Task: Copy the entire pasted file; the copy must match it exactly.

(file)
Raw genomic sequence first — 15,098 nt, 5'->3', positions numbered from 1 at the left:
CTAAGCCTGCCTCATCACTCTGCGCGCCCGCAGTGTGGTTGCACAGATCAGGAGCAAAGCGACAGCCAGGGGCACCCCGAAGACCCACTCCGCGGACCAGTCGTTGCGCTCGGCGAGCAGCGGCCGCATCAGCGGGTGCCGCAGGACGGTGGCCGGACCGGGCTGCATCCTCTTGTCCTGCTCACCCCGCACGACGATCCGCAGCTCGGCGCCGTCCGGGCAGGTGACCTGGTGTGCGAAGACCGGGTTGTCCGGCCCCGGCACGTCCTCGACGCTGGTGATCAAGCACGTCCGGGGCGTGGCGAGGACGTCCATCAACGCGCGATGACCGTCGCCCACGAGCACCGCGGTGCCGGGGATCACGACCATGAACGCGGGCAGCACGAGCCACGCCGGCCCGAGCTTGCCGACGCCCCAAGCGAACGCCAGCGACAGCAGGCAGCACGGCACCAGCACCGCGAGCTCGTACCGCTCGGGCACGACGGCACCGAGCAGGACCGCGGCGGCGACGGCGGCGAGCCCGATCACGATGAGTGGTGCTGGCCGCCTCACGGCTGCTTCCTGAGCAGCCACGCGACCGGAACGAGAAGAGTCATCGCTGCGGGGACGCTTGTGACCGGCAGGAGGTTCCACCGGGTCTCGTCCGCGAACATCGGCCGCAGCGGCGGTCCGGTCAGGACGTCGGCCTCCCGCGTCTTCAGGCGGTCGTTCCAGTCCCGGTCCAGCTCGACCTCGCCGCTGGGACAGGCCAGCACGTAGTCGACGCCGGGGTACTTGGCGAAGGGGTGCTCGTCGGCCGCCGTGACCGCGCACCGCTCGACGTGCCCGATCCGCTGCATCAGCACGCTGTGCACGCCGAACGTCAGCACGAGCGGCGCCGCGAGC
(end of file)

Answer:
Raw genomic sequence first — 15,098 nt, 5'->3', positions numbered from 1 at the left:
CTAAGCCTGCCTCATCACTCTGCGCGCCCGCAGTGTGGTTGCACAGATCAGGAGCAAAGCGACAGCCAGGGGCACCCCGAAGACCCACTCCGCGGACCAGTCGTTGCGCTCGGCGAGCAGCGGCCGCATCAGCGGGTGCCGCAGGACGGTGGCCGGACCGGGCTGCATCCTCTTGTCCTGCTCACCCCGCACGACGATCCGCAGCTCGGCGCCGTCCGGGCAGGTGACCTGGTGTGCGAAGACCGGGTTGTCCGGCCCCGGCACGTCCTCGACGCTGGTGATCAAGCACGTCCGGGGCGTGGCGAGGACGTCCATCAACGCGCGATGACCGTCGCCCACGAGCACCGCGGTGCCGGGGATCACGACCATGAACGCGGGCAGCACGAGCCACGCCGGCCCGAGCTTGCCGACGCCCCAAGCGAACGCCAGCGACAGCAGGCAGCACGGCACCAGCACCGCGAGCTCGTACCGCTCGGGCACGACGGCACCGAGCAGGACCGCGGCGGCGACGGCGGCGAGCCCGATCACGATGAGTGGTGCTGGCCGCCTCACGGCTGCTTCCTGAGCAGCCACGCGACCGGAACGAGAAGAGTCATCGCTGCGGGGACGCTTGTGACCGGCAGGAGGTTCCACCGGGTCTCGTCCGCGAACATCGGCCGCAGCGGCGGTCCGGTCAGGACGTCGGCCTCCCGCGTCTTCAGGCGGTCGTTCCAGTCCCGGTCCAGCTCGACCTCGCCGCTGGGACAGGCCAGCACGTAGTCGACGCCGGGGTACTTGGCGAAGGGGTGCTCGTCGGCCGCCGTGACCGCGCACCGCTCGACGTGCCCGATCCGCTGCATCAGCACGCTGTGCACGCCGAACGTCAGCACGAGCGGCGCCGCGAGC